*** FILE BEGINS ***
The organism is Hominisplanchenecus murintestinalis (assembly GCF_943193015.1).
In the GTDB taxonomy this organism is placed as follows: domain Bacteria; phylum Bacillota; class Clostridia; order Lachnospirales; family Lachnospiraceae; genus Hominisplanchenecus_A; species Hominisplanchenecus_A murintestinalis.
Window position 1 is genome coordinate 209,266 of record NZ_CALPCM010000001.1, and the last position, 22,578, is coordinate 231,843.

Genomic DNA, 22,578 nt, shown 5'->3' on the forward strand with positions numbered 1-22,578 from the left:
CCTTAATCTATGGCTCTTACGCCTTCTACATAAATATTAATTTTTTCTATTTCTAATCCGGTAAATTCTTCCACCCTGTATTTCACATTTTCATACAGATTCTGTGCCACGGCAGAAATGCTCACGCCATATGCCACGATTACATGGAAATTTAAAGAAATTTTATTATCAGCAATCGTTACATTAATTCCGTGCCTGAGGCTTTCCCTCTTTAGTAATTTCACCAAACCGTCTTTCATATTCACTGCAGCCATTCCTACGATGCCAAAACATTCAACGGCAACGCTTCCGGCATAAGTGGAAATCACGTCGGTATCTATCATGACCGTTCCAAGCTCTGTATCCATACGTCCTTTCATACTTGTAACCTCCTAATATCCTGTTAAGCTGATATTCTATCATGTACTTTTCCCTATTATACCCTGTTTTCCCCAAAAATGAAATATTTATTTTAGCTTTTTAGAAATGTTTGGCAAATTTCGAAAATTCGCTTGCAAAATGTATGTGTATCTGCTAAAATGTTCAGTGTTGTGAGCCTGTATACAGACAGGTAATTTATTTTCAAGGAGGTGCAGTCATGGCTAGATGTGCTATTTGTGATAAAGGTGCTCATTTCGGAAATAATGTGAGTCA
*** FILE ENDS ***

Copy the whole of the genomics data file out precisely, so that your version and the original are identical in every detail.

The organism is Hominisplanchenecus murintestinalis (assembly GCF_943193015.1).
In the GTDB taxonomy this organism is placed as follows: domain Bacteria; phylum Bacillota; class Clostridia; order Lachnospirales; family Lachnospiraceae; genus Hominisplanchenecus_A; species Hominisplanchenecus_A murintestinalis.
Window position 1 is genome coordinate 209,266 of record NZ_CALPCM010000001.1, and the last position, 22,578, is coordinate 231,843.

Genomic DNA, 22,578 nt, shown 5'->3' on the forward strand with positions numbered 1-22,578 from the left:
CCTTAATCTATGGCTCTTACGCCTTCTACATAAATATTAATTTTTTCTATTTCTAATCCGGTAAATTCTTCCACCCTGTATTTCACATTTTCATACAGATTCTGTGCCACGGCAGAAATGCTCACGCCATATGCCACGATTACATGGAAATTTAAAGAAATTTTATTATCAGCAATCGTTACATTAATTCCGTGCCTGAGGCTTTCCCTCTTTAGTAATTTCACCAAACCGTCTTTCATATTCACTGCAGCCATTCCTACGATGCCAAAACATTCAACGGCAACGCTTCCGGCATAAGTGGAAATCACGTCGGTATCTATCATGACCGTTCCAAGCTCTGTATCCATACGTCCTTTCATACTTGTAACCTCCTAATATCCTGTTAAGCTGATATTCTATCATGTACTTTTCCCTATTATACCCTGTTTTCCCCAAAAATGAAATATTTATTTTAGCTTTTTAGAAATGTTTGGCAAATTTCGAAAATTCGCTTGCAAAATGTATGTGTATCTGCTAAAATGTTCAGTGTTGTGAGCCTGTATACAGACAGGTAATTTATTTTCAAGGAGGTGCAGTCATGGCTAGATGTGCTATTTGTGATAAAGGTGCTCATTTCGGAAATAATGTGAGTCA